If the domain name in dispute is an Australian specific domain name, such as 'arthurboyd.com.au' the UDRP does not apply but there are several alternative remedies available.
The legitimate owner of the name may bring an action for passing off. An action for passing off may be successful where some goodwill or reputation is attached to the name or trade mark and the cybersquatter has used a similar name or mark to deceive the public which has resulted in, or is likely to result in, damage to the legitimate owner's business reputation or goodwill.
There have been several examples of successful litigation in passing off against cybersquatters. In the UK case of Marks & Spencer plc v One in a Million cybersquatters had registered several domain names incorporating the names of various well known companies, such as virgin.com and leedsunited.com. The defendants then tried to sell the names to the companies affected. For example, the name 'burgerking.co.uk' was offered for 25,000 pounds. Even though most of the domain names were merely lying dormant, the court granted an injunction against the cybersquatters.
Qantas was successful in an action against a cybersquatter in Qantas Airways Ltd v The Domain Name Co Ltd, where the cybersquatter had attempted to sell the domain name 'qantas.co.nz' to Qantas for several thousand dollars. Even though the cybersquatter was not actually using the name, the court found that due to the cybersquatter Qantas had been unable to lawfully exploit its goodwill on the Internet.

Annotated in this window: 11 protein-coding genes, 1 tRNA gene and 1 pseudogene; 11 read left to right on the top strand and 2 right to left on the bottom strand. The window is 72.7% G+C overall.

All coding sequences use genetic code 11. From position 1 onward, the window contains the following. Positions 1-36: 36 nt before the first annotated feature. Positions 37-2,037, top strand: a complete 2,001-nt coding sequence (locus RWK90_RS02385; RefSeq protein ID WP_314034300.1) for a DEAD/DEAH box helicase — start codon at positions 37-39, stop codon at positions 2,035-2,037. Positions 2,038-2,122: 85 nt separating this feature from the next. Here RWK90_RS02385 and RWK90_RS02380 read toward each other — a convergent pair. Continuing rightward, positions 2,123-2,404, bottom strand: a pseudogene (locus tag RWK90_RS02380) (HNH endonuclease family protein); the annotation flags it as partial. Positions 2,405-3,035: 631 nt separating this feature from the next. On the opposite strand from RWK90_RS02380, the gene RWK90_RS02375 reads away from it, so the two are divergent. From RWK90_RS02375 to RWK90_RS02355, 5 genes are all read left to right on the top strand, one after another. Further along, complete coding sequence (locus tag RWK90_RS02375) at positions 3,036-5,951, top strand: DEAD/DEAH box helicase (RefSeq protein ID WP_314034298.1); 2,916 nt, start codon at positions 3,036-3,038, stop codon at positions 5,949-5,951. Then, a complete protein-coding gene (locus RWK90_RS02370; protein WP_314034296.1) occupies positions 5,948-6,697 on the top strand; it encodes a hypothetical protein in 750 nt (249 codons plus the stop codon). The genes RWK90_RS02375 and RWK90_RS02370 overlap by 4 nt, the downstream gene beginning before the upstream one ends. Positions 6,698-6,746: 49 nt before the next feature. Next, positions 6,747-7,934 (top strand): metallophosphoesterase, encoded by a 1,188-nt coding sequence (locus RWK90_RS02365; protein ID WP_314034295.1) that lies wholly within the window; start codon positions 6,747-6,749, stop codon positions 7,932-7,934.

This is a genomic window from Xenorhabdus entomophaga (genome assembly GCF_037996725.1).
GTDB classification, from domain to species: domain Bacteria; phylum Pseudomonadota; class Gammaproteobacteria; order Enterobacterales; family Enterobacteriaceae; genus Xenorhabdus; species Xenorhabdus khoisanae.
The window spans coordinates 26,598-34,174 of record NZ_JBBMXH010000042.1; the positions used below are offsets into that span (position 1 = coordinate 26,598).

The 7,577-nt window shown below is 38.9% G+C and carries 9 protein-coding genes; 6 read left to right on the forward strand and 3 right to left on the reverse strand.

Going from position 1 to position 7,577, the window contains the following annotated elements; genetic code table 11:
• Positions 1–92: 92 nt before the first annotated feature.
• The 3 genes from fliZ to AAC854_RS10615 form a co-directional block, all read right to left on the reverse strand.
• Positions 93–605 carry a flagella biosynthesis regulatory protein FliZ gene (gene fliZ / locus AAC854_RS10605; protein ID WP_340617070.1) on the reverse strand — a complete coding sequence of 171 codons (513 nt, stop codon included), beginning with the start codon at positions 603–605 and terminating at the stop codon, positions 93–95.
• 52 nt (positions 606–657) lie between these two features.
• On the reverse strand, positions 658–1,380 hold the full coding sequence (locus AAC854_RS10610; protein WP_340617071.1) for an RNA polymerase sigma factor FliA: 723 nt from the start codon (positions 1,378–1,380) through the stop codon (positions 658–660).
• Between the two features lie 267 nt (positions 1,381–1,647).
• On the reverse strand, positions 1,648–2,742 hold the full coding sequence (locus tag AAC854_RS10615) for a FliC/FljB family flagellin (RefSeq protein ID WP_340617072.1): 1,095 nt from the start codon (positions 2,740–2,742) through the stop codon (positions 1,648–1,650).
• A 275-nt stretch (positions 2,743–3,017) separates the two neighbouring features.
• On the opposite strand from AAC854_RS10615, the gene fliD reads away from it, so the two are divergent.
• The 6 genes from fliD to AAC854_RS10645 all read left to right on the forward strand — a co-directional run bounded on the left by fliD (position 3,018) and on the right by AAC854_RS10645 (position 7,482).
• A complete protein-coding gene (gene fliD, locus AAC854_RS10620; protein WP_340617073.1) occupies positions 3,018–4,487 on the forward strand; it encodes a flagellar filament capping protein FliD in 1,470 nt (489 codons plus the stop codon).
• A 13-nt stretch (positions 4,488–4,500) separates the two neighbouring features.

Misleading and Deceptive Conduct
The legitimate owner of a name could also bring an action against a cybersquatter under Section 52 of the Trade Practices Act1974 (Cth) or the equivalent provision of the relevant Fair Trading Act. This prohibits conduct in trade and commerce that is, or is likely to be, deceptive or misleading. This was successfully relied upon by a Melbourne firm, 'Melbourne IT' against a couple in Queensland who were using the name 'Melbourne-it.com.au' to sell domain names. Section 52 is also being relied upon in the class action that has been brought on behalf of the artists affected by the mass registration of domain names.
Trade Mark Infringement
Where you have registered the name as a trade mark in the relevant jurisdiction, you may be able to bring an action for trade mark infringement against the cybersquatter.
Domain Name Registration
You may seek to actually prevent cybersquatting by registering your trade mark or famous name as a domain name in as many countries as are likely to be used for trade and commerce. If finances permit, registering variations on your name as well, including misspelt versions, could be an effective preventative strategy against cybersquatting.
.au Domain Administration
In December 2000 the .au Domain Administration (auDA) was formally endorsed by the Australian Government as the appropriate entity to manage the .au domain space. The auDA's advisory panel on Naming Policy has a final report due in April 2001 which will include provisions relating to the bad faith registration of domain names, and will also address appropriate avenues of dispute resolution. In the Panel's Second Public Consultation Report handed down in February 2001, the Panel recommended amongst other things, a strict criteria of eligibility for prospective domain name owners. This criteria if it comes into force should help in the prevention of cybersquatting. For further information on auDA check out www.auda.org.au for information on auDA's naming policy.
Philip Clark was an administrative assistant at Arts Law.